Act III: 1887-1901

The pattern that formed with the Milanese premiere of Aida would hold for all subsequent Verdian premieres, all of which were at La Scala. First came two major revisions of past works, those to Simon Boccanegra in 1881 and Don Carlo in 1884; and then the two late Shakespearean masterpieces, Otello in 1887 and Falstaff in 1893. The hugely increased logistical complexities of modern opera were ever present in these events, as was Verdi's desire to control all aspects of the theatrical message. What also intensified was the disjunction between great public acclaim and a feeling on Verdi's part that he was an increasingly isolated figure, a single example against what he saw as the dangerous tide of cosmopolitanism now sweeping through Italian culture. In this sense, the reception of Otello and, in particular, Falstaff is highly significant. Critical plaudits came from every conceivable side, many of them openly celebrating Verdi's status as a kind of one-man festa nazionale; but critical understanding was rare, and it is clear that, behind the plaudits, both critics and public were perplexed by Verdi's last manner. Verdi's reaction to this disjunction was complex, but certain strands recur. One important ploy was to attempt to influence public opinion by taking an active part in the construction of his biographical myth, in particular of his position as a national figure, a man of the people whose simple melodies had inspired the masses. Another recurring theme was his continued criticism of the present state of music in Italy. In any public forum he became cautious. He could, for one thing, get farcically misquoted: his indignation can only be imagined at a much-circulated report of how he had announced that he could now die 'a happy man', having heard, of all operas, Cavalleria rusticana for the first time. Again and again we encounter the difficulties the aging Verdi had in negotiating his position in the 'modern' world.

From a creative point of view, though, Verdi was aided by an enormously important new collaborator, his librettist for Otello and Falstaff, Arrigo Boito. After Boito's activities in the 'avant garde' of the 1860s, some of them (as you heard earlier) overtly critical of Verdi, the fact that the collaboration happened at all is due in large part to the patient maneuverings of Giulio Ricordi; but it also marks a change in the younger man: Boito had mellowed by the late 1870s and 1880s. But there was still a generational gap between him and Verdi, and it is hardly surprising that the early days of their work together are punctuated by some remarkably basic differences of opinion.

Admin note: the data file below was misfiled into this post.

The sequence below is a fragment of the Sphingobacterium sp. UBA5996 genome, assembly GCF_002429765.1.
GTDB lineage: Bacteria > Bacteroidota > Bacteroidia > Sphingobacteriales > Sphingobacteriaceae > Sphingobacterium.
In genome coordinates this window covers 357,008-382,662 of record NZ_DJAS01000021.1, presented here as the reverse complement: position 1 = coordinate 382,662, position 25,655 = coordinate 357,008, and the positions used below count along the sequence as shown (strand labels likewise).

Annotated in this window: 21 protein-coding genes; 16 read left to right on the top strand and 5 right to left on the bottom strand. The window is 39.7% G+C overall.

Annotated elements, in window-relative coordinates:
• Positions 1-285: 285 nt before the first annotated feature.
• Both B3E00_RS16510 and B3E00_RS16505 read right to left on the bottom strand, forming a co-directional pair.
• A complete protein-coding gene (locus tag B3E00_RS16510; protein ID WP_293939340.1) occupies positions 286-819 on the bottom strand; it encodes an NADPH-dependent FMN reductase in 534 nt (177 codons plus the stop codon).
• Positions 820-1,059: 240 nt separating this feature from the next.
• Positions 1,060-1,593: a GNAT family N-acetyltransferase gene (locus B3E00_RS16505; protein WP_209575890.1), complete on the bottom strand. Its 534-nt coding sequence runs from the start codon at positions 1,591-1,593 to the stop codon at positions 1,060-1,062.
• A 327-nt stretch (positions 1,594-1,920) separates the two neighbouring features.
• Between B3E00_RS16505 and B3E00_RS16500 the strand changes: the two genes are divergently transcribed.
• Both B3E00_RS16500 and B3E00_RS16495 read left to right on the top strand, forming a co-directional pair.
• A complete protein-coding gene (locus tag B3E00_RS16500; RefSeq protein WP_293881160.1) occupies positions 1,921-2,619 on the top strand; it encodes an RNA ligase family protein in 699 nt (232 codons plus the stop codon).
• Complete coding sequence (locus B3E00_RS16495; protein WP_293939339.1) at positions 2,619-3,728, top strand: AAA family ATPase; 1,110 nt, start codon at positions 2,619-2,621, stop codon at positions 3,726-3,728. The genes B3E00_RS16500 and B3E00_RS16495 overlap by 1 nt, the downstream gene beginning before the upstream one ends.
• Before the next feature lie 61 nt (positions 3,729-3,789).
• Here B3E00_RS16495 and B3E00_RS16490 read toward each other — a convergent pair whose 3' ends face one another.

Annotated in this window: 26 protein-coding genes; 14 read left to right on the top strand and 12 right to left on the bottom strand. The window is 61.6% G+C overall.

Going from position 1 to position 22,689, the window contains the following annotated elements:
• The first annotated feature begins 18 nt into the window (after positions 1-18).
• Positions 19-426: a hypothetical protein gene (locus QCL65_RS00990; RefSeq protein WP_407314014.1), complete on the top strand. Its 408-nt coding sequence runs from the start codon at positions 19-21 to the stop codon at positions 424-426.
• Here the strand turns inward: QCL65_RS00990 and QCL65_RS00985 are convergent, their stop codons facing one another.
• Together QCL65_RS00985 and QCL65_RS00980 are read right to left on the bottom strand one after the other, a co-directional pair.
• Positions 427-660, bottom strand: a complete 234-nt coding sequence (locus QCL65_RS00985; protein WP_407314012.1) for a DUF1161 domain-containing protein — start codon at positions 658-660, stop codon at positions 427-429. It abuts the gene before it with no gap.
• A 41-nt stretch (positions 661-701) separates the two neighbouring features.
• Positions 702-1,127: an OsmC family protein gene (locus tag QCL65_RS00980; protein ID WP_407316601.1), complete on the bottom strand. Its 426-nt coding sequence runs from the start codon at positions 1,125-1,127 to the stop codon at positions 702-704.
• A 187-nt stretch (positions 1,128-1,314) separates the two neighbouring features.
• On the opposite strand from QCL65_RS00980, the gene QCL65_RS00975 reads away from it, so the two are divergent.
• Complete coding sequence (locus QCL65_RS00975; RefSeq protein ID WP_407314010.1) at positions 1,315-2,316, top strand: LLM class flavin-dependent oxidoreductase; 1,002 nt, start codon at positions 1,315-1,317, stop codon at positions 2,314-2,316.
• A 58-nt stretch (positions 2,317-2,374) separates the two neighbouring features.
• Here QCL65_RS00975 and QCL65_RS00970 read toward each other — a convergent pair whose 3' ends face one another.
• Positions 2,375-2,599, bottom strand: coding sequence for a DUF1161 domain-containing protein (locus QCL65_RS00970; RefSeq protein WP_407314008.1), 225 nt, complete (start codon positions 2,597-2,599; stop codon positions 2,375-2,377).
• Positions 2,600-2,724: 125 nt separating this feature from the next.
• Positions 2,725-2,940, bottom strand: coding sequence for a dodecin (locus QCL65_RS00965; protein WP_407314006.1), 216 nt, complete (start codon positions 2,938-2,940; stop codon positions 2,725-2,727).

For example, in one of his first letters to Boito about the Otello project, commenting on Boito's draft libretto, Verdi ventured that the 'dramatic element' was missing from the end of Act III, after the great set piece in which all on stage react to Otello's striking of Desdemona. He suggested a radical departure from Shakespeare in which Turks, defeated in Act I, would suddenly made a comeback, and Otello would throw off his jealous rage and summon troops to meet the challenge. True to the theatrical conventions of his past, Verdi felt the need for some external dramatic event that would lead the musical action onwards. Boito, for whom Otellowas above all a modern, psychological drama, was horrified. He countered with potent 'decadent' imagery, talking of an Otello 'who acts as if in a nightmare', and saying that the claustrophobic atmosphere he had built so far would be fatally dispersed by the scene Verdi suggested.

Most Verdi commentators are absolute about the relative worth of these and many other contrasting views on the evolving shape of Otello: in this case, Boito 'was right' because he was 'truer' to Shakespeare (that shifting phantom of so many European cultures), and - more simply - because he eventually prevailed, because his vision became legitimised by the musical setting. It might be more interesting, though, to see the struggle as simply one of different fashions: both versions of Shakespeare, whether the composer's heroic-romantic melodrama or the librettist's proto-Ibsen, are after all very distant from our own. But what is ultimately most striking is that, on this and on many other occasions, Verdi - who had earlier been a veritable tyrant in his dealings with librettists - gave way to Boito, trusted the younger man's perception of modern drama. The more one ponders this, the more remarkable seem Verdi's powers of musical invention in these final operas: his trust in Boito obliged him to do nothing less than re-invent his operatic language, find a newly flexible, rapidly changing mode of musical expression.